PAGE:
how are they made?


I begin with Lenzing Tencel®. All my fabrics have been tested and certified by Lenzing. This means that for certain the fibres in my fabrics have been produced in the most ecological way available, using a closed loop system which is 99.5% sustainable. The eucalyptus used in my fabrics has been harvested from FSC certified forests using no herbicides, pesticides or fertilizers. Lenzing is currently the most awarded producer of fibres in the world, with a long list of impressive credentials, including the European Ecolabel and Oeko-tex Standard 1000.

Lenzing ecolabels


Tencel the New Age Fibre YouTube


I scour the prepared-for dye (PFD) fabric and rinse thoroughly.

Then, I premordant the fabric by cooking it in alum and soda ash (wovens) or soaking it in soy milk (knits) and then leave it over night. This step opens the fibres and enables them to receive the colour.

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alum                                                          soda ash


Meanwhile, I make the dye bath by stewing fresh or dried plant matter, carefully straining the liquid once it has cooled.

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madder root                                    pomegranate rinds

20150223_153351 alkanet (2)

rhubarb leaves, cooked            walnut husks, cooked and strained


The next step is to soak or cook the fabric in the dye bath, stirring regularly to make sure that each part of the fabric receives the colour evenly and no part of the fabric becomes too hot.

more dying (3)


Once the fabric has received the colour, I rinse it thoroughly and then often do a post-mordant. A post-mordant of ash water (wood ash, cooked in water and then strained) will dramatically brighten the colour of the fabric and will “seal” the colour in.

onion (4) onion (6)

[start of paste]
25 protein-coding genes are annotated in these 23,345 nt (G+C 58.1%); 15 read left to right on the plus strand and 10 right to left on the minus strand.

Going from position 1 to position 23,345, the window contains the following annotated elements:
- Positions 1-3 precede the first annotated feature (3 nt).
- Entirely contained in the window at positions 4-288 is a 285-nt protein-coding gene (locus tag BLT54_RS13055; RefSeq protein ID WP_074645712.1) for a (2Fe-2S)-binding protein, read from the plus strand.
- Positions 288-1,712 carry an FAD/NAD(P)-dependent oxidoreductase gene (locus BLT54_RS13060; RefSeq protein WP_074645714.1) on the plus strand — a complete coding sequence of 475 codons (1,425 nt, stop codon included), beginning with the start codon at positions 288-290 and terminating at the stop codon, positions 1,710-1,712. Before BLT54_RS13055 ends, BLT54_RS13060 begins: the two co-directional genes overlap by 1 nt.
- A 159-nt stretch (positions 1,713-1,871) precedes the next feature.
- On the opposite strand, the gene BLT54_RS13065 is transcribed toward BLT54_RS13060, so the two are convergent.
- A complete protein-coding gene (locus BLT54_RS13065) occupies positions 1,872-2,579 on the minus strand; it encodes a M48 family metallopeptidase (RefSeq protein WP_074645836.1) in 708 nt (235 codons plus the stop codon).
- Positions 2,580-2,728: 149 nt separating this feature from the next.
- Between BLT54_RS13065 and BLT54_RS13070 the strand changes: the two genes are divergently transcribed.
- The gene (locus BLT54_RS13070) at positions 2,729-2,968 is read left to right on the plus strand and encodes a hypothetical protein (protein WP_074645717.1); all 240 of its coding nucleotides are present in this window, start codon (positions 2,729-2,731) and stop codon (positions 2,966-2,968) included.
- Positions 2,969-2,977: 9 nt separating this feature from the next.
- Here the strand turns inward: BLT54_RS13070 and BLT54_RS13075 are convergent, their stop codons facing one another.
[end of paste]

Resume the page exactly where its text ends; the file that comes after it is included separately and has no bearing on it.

onion from the dye bath     onion with ash water post-mordant

A rust post-mordant (iron soaked in vinegar and water for a long period of time) will subtly dull the colour and will also provide a “chemical” bond within the fibres themselves.

rust onion (8)

rust water                                 onion with rust water post-mordant


Once the post-mordant has rendered the fabric to the colour I want, I rinse and scour the fabric once again. This important step removes all colour that has not bonded with the fabric. I then use Raycafix to “fix” the remaining colour once more to the fabric and then finally wash the fabric in Eucalan, the laundering agent I recommend for all my Tencel® clothes.

…and the results….


have become…


…with unlimited variations in colour and texture.

Next, I iron the fabric and cut the patterns I design myself.


sketches and ideas…



creating patterns and laying them out on the fabric



designed for minimal waste,



machine embroidered,



and labeled with the plant dye used, washing instructions and proudly, the Tencel® label,


…and ready to go…..




to be sold at venues across the GTA.


20160604_090434   to

at Gather in Bowmanville,       Queen West Art Crawl in Toronto,


and “Anna’s Dyed Goods” at the Haliburton Art and Craft Festival,

to name a few.


 your invitation